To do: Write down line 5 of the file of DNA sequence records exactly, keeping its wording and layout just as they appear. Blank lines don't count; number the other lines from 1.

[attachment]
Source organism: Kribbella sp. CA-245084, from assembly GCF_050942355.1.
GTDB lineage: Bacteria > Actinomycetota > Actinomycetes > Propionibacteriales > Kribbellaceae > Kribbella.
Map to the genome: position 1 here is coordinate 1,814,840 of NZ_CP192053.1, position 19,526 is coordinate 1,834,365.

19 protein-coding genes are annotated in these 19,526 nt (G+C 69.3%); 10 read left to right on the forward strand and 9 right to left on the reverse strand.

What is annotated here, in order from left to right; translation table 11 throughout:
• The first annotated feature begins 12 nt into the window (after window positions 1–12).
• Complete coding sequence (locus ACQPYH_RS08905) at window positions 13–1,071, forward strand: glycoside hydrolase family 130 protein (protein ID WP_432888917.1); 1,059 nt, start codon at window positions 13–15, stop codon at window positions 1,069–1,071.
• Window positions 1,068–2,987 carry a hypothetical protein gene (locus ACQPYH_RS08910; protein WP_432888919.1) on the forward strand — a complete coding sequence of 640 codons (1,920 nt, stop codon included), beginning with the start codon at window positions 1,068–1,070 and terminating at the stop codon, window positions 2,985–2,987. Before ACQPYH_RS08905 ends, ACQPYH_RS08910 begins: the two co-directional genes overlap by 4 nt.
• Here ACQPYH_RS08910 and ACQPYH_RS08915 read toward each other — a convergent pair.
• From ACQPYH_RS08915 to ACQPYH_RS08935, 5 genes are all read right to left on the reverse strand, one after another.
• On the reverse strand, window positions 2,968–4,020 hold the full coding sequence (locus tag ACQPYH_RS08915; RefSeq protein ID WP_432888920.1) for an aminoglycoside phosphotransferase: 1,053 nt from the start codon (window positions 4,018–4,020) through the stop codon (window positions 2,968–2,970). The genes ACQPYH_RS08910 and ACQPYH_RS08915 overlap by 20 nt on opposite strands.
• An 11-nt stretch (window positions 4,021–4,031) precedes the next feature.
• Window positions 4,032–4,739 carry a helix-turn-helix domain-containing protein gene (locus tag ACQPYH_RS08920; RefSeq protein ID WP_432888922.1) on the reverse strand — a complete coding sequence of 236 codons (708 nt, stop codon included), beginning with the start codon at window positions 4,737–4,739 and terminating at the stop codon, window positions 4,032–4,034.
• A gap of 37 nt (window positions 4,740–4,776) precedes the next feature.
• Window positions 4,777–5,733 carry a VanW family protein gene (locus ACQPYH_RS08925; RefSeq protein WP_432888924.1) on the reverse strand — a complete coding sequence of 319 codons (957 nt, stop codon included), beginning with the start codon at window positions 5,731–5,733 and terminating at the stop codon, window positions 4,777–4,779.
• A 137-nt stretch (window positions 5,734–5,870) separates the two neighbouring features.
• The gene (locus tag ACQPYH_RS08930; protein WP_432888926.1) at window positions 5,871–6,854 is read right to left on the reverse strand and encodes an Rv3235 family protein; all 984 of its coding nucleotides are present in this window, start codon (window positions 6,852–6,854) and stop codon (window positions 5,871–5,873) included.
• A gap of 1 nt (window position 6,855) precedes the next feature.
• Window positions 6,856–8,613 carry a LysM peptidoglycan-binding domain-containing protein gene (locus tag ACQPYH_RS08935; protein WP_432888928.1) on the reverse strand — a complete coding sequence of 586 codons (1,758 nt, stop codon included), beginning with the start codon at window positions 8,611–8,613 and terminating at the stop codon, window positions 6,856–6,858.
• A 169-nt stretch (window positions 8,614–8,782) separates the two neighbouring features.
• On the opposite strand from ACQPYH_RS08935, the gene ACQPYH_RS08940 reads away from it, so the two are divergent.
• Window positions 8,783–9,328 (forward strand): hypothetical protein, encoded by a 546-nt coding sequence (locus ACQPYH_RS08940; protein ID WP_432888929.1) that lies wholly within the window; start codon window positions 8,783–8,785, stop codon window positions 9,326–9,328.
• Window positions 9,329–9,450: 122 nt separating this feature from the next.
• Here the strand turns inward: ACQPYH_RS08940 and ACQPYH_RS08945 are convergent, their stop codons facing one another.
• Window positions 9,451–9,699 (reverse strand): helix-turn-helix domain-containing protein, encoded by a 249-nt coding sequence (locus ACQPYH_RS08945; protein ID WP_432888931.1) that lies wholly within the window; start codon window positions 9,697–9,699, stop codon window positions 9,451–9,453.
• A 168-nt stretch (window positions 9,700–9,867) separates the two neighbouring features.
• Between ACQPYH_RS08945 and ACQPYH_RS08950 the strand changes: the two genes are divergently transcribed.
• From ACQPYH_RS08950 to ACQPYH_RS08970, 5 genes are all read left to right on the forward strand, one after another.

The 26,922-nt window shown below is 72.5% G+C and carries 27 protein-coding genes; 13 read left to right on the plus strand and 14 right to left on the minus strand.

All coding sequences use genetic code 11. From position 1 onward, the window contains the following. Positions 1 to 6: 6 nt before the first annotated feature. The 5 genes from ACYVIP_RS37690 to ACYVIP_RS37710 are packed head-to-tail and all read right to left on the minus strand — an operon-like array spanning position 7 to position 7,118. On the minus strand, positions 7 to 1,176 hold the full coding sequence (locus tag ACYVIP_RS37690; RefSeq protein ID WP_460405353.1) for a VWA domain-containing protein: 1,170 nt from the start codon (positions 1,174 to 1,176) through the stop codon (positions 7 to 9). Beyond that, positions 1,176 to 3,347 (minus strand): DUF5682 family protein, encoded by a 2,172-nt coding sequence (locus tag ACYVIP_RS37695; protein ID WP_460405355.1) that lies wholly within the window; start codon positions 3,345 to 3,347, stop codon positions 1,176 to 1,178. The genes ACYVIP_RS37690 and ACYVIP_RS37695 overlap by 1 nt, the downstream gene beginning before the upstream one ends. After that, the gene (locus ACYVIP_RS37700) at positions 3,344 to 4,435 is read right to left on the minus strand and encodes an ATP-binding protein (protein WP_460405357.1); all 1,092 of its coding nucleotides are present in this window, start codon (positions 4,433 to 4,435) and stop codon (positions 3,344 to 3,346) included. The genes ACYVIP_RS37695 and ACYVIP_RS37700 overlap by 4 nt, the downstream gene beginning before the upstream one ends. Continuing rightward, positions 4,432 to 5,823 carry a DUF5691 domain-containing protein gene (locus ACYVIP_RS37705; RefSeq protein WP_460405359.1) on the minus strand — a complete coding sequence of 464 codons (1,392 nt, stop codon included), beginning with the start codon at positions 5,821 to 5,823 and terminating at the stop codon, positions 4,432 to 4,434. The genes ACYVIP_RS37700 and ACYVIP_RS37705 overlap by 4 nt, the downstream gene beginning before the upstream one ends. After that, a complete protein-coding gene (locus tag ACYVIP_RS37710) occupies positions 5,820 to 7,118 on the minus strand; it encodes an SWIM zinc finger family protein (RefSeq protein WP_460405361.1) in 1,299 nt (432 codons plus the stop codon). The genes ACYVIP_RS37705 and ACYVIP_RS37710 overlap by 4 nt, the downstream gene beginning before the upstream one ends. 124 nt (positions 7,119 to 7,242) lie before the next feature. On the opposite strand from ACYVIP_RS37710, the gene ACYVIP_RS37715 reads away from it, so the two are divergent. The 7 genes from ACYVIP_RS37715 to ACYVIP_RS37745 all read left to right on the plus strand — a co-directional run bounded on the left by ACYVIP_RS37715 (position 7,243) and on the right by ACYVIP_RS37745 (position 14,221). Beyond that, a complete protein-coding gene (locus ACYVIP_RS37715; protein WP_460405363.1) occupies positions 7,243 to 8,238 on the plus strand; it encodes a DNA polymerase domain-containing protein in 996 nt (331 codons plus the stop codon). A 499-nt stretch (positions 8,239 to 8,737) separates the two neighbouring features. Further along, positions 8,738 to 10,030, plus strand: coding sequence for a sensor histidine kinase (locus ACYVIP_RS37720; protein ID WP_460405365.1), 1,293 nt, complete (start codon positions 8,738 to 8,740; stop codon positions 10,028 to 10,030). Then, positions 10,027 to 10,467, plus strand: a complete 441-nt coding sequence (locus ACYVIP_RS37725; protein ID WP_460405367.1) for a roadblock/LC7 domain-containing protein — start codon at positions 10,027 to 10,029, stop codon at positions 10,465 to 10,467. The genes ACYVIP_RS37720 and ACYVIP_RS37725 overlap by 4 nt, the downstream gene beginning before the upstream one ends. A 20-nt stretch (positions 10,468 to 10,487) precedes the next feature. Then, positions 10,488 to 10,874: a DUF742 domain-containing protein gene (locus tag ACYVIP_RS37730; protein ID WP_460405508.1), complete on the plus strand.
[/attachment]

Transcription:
What is annotated here, in order from left to right; translation table 11 throughout: